Say Literally Anything Else

“This is god’s plan”

I quite literally almost used my bare hands to kill multiple very sweet-natured and kind women at my late husband’s funeral as they made their way up the multi-hour line to me at calling hours and said the four words that made my skin crawl, “This is god’s plan”.  They could say literally anything else, why this?

Are you kidding me?! No. This is not God’s plan. It is fate and it is reality, but any God who would trick me into falling in love with a man so deeply that I often forgot where I ended and he began only to rip him away from me eight months and six days after I got the privilege to become his wife is no God I want anything to do with. No, don’t blame any god for this. That being said, everyone says the wrong thing to those grieving. We all want to help but have no words. Grief is a fickle bitch.

In a terrible set of events, two other girls I went to high school with were widowed one and two months before I was. I asked them their thoughts on this article and these are their responses:

“I definitely agree! I HATED the statements about “god’s plan” or “he’s in a better place” or “God needed him” — all bullshit. I needed him. I wanted to tell those people, “well I guess you’re lucky that God doesn’t need your spouse. Guess he wasn’t good enough””

And

“This. Yes, yes, yes. And, “I know how you feel…”. I’ve actually made some feisty comments back to people in these instances. We didn’t even say it to each other and if there was ever a time when that phrase could maybe be acceptable, that was pretty damn close, but just no.

But I love this article. It needs to be said!

This 50-something-year-old lady at work said, “Oh, I know how you feel. I lost my mom when I was 23”. 

“Well, I lost my mom at 12, so it’s actually pretty different.”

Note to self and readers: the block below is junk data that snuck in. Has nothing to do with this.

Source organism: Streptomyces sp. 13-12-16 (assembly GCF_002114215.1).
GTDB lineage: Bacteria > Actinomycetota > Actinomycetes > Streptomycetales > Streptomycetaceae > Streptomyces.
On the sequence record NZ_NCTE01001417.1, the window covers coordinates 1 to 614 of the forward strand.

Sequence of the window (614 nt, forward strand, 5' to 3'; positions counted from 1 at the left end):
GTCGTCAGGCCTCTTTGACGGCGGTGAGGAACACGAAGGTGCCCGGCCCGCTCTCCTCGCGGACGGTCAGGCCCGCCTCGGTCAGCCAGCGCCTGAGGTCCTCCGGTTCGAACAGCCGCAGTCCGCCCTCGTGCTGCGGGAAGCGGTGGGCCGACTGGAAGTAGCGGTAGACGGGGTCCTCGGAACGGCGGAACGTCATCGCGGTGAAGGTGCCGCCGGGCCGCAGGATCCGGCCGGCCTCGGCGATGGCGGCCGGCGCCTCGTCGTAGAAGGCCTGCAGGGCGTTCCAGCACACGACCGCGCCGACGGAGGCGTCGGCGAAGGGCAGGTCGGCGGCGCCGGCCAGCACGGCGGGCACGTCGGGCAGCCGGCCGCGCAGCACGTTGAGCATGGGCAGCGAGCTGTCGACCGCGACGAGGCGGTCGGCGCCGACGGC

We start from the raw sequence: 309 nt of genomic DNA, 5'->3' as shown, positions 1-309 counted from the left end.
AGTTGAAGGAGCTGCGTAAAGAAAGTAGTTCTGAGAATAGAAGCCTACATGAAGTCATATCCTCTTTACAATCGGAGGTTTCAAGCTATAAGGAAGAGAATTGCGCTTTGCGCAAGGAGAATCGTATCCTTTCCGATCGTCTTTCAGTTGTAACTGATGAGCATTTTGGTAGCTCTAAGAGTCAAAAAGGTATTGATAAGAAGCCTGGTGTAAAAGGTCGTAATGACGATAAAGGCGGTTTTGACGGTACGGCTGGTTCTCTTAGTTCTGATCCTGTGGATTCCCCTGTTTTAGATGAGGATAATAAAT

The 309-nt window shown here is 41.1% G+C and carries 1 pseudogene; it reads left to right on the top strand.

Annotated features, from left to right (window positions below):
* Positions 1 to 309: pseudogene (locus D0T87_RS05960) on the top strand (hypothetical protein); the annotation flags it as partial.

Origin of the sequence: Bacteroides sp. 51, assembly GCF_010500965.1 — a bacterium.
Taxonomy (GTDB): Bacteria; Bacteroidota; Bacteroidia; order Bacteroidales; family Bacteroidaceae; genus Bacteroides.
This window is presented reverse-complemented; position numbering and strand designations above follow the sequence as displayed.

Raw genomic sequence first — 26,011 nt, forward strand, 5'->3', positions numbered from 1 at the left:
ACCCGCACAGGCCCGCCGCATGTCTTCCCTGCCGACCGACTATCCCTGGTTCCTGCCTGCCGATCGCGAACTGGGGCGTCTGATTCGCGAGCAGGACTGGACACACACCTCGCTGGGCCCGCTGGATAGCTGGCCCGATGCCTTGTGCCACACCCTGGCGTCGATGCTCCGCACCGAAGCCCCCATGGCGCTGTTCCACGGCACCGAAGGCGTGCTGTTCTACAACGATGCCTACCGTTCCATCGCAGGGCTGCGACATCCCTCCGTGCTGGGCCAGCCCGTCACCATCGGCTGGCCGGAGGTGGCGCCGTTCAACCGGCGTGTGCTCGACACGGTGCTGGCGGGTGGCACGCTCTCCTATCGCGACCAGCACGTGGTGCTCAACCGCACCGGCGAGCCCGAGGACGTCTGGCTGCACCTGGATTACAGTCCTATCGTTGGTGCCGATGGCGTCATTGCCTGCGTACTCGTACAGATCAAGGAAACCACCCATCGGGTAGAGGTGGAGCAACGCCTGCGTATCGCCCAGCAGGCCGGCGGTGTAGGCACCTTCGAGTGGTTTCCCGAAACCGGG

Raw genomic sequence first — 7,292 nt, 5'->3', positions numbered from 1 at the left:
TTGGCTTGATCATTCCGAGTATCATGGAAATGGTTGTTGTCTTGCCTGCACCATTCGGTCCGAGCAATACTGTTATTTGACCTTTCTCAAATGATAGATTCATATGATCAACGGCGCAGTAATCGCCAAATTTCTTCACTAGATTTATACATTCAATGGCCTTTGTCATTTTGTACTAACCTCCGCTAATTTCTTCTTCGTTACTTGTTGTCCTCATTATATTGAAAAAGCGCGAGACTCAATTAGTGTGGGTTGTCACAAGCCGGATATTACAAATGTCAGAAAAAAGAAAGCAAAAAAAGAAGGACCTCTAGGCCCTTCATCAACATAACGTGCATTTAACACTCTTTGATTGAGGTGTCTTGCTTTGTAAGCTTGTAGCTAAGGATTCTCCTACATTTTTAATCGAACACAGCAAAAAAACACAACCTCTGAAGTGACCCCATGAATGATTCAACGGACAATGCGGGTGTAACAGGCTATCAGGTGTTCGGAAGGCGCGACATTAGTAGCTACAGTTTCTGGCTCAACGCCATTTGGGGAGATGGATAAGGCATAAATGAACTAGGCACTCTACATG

Bitch. I still hate her for that.”

In honor of their experiences I would like to add “god’s plan”, “he’s in a better place”, “god needed him”, and “I know how you feel” to the list of things you just don’t say to a widow/er.

Here are a few options that will send the sentiment you are intending without inciting any rage:

“You are so loved my sweet”

We just lost our Love, we might need to be reminded that there are other people remaining on this earth to love us.

“My heart aches with you”

Misery loves company, we just don’t want to be alone.

    “What have you done for yourself this week?”

With funeral planning and trying not to die it can be easy to forget to take care of yourself. Gentle reminders to take care of our physical, mental, and spiritual health are usually welcome.

    “What can I do today to make today better?”

Sometimes this answer is “my dishes” while others its say something to make me laugh and we’ll love you for either.

    “What can we do together to help you feel joy?”

For a long time, we’re faking it till we make it. Remind us that while happiness might not be available at this moment, that joy never leaves us. It’s in a baby’s laugh, a stunning sunset, a musical score— help us remember that it is still there, in us. 

    “What ways do you enjoy remembering your late spouse?”

Everyone seems afraid to mention your spouse’s name. Like you forgot they died and they don’t want to be the one to make you cry. But we still love that person and talking about them might feel good.

    “What makes you so mad you could scream?”

Your spouse dying can make you mad as hell. Let us let off some steam by breaking some bottles in the recycling dumpster out back or shooting up a stranger at paintball; healthy ways to release some of that inevitable anger in a safe space.

    “I am sending you love and healing”

All of it. And keep it coming people.

    “I think about you often” or “I’m thinking about you”

It’s always nice to be thought of and know well wishes are coming our way.

    “Would it be okay for me to share a favorite/funny memory about your spouse?”

We love to know that our spouse brought people other than ourselves joy.

When your spouse has recently passed you live in a zombie fog of getting confused, feeling like dying and not having the capacity to remember when you ate your last meal or took your last shower. These are empowering words that can make widow/ers feel better and maybe even start to come out of their fog. Very, very slowly but eventually and with the help of their dear and wonderful loved ones.

These are only examples, but I know many widow/ers and 100% of them don’t appreciate people telling them “This is god’s plan”. I was afraid to bring this topic up at one of my young widows group, but once I did each of the other ladies had similar stories and feelings towards the phrase. 

If you’ve done this in the past as many of us have. Don’t worry, once we know better we do better and I’m just trying to do my part to limit the number of unsuspecting neighbors getting choked out at funerals because no one offered them other suggestions. Consider this a public service announcement 🙂 

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